How FAO is helping communities build resilience and fight malnutrition in South Sudan
Adut Akuei used to go every evening to the hospital to visit little Akol Akot, her three-year old granddaughter, who was seriously malnourished. Adut and her daughter Angong could often only feed her with asida, a dish made out of ground sorghum. She wasn't getting all the nutrients she needed from her food, and the way the food was washed also left her susceptible to food-borne illnesses that stopped absorption of nutrients and further weakened her body. When I held her in my arms, she was so thin that I thought she could not make it. I always prayed for her to survive, Adut recalls with tears in her eyes.
Adut lives in Marial Ajith community in northwestern South Sudan. This area is very fertile and has plenty of rivers and basins. Agricultural production used to be high and vegetables were exported from the region to the rest of South Sudan. Years of conflict, however, made this area a dangerous place to harvest the land; many people left their homes and lost their livelihoods. Insecurity and violence had turned this place into a deeply food insecure area, reliant on humanitarian aid. Like many other women in South Sudan, Adut and Angong lost their husbands and brothers to the conflict. They never returned to Marial Ajith.
But with FAO's help, Adut and the other women are doing their part to realize the community's potential. In late 2018, FAO, with funding of the Governments of the Netherlands and Norway, started helping mothers enhance and diversify the diets of their children to fight malnutrition.
As part of the project, the women first received vouchers to procure nutritious food items, such as milk, meat, fish and assorted vegetables that they and their children were missing in their diets. They also received trainings on how to properly wash, cook and preserve various types of food. In addition, FAO provided vegetable seeds, agricultural tools (like treadle pumps for irrigation), information and training to grow different types of vegetables and crops for their consumption.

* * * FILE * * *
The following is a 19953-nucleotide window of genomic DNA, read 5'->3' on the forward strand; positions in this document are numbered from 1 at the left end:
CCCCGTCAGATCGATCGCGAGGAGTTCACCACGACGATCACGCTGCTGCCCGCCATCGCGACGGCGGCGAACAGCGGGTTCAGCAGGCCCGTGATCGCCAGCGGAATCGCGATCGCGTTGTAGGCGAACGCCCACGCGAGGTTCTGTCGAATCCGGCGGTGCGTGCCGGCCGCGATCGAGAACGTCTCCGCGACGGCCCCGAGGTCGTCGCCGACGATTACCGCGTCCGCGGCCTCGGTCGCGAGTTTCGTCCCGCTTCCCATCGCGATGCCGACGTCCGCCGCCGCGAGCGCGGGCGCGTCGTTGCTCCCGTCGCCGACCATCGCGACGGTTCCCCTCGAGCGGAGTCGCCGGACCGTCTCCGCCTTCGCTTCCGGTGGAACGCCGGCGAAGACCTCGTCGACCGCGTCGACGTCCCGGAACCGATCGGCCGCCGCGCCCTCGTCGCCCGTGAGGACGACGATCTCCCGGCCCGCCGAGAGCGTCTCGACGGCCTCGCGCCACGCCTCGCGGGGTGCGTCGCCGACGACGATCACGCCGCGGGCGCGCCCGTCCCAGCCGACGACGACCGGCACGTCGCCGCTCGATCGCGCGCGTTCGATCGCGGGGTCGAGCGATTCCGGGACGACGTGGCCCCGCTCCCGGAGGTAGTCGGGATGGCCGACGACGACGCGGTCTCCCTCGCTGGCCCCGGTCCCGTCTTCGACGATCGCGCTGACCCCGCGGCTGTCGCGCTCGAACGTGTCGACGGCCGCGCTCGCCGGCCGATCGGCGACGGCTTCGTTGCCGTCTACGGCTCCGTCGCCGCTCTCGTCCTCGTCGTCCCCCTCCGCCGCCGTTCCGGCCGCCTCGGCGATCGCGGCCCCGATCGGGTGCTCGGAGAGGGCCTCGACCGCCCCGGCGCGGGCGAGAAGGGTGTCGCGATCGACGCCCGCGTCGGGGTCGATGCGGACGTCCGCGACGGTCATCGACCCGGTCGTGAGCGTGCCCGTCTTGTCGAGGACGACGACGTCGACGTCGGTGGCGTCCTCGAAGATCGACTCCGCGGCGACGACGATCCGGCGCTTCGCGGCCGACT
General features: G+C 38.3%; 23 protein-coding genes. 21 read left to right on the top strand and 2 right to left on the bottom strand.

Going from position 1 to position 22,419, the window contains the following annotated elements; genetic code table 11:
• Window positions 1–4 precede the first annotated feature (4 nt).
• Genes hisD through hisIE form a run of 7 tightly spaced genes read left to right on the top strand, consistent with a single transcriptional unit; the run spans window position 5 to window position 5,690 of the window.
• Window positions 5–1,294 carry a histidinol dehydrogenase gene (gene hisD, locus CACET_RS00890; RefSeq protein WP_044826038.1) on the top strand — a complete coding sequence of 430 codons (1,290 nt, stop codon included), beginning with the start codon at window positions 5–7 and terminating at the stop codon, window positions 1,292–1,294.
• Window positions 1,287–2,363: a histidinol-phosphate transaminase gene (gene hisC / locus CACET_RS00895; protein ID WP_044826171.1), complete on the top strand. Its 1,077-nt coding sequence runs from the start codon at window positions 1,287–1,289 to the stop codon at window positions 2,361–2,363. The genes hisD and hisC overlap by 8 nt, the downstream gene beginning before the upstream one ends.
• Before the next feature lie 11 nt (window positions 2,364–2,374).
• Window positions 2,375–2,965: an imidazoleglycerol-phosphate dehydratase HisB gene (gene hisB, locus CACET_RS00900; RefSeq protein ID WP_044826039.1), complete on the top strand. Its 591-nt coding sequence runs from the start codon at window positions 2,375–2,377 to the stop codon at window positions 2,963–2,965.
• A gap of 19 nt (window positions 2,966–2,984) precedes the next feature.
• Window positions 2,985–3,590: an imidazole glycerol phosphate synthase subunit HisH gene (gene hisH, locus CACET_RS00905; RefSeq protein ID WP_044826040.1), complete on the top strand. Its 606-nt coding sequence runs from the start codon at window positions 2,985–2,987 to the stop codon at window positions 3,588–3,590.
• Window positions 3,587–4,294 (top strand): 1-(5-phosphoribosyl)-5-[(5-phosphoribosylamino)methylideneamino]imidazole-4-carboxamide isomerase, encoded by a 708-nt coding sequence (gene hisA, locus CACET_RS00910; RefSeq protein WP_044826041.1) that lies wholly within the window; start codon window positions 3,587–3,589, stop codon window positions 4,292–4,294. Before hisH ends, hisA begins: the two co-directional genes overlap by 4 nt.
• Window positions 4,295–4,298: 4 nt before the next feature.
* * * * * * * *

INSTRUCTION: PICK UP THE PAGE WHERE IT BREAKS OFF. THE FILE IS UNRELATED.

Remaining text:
Since the inception of the project, Adut has learned to line and space crops, weed her garden and use irrigation tools. The women started harvesting the plot of land last November with the seeds they received from FAO and in only six months, they not only produced their own food, but they also buy their own seeds and don't rely on FAO's distribution anymore. Adut now manages a plot of land where other 40 women work together to grow their own food.
Before I learnt how to farm, I used to cut grass and fetch firewood, transporting it to the market to sell, she said. Now we grow all what we need and don't need to walk for one hour to the market anymore, she adds. She refers to the tomatoes, local vegetables, such as rijilla, jir jir, and collard greens, onions, eggplants, amaranth, okra and carrots the community is now growing.
The results of the programme have been transformational. Akol Akot, Adut's granddaughter, has completely recovered and is now back in school. To complement their diet over the long term, FAO provided investment vouchers to every family in the community to buy a minimum of three goats and five chickens. With the training they received, they can now get milk from goats and eggs from chickens and sell their surplus.
Women's skills in farming as a business have improved, and so has their income, filling the current local production gap and demand for vegetables, which were mainly imported from neighbouring countries before. Marial Ajith is just one of the communities supported by FAO.
FAO has worked with a total of 2 000 households over a period of three months. From setting up their vegetable gardens, the women have made a total of 53 000 USD in sales, providing them income to buy food, supplement their diets and meet other basic needs.
The effects of poor nutrition have been reversed in a short time. Having immediate access to nutritious food, the majority of women do not have to return to therapeutic feeding centres.
They have changed their practices and have embraced the production of vegetables in their gardens. The communities are hopeful that the signed peace agreement will finally bring tangible peace to the nation. This will allow the progress made to continue and open the doors to upscaling the project to other locations in need. Peace is impossible without food security, and there will be no food security without peace. A #ZeroHunger world starts with a peaceful one.
Source: Food and Agricultural Organizations of the United Nations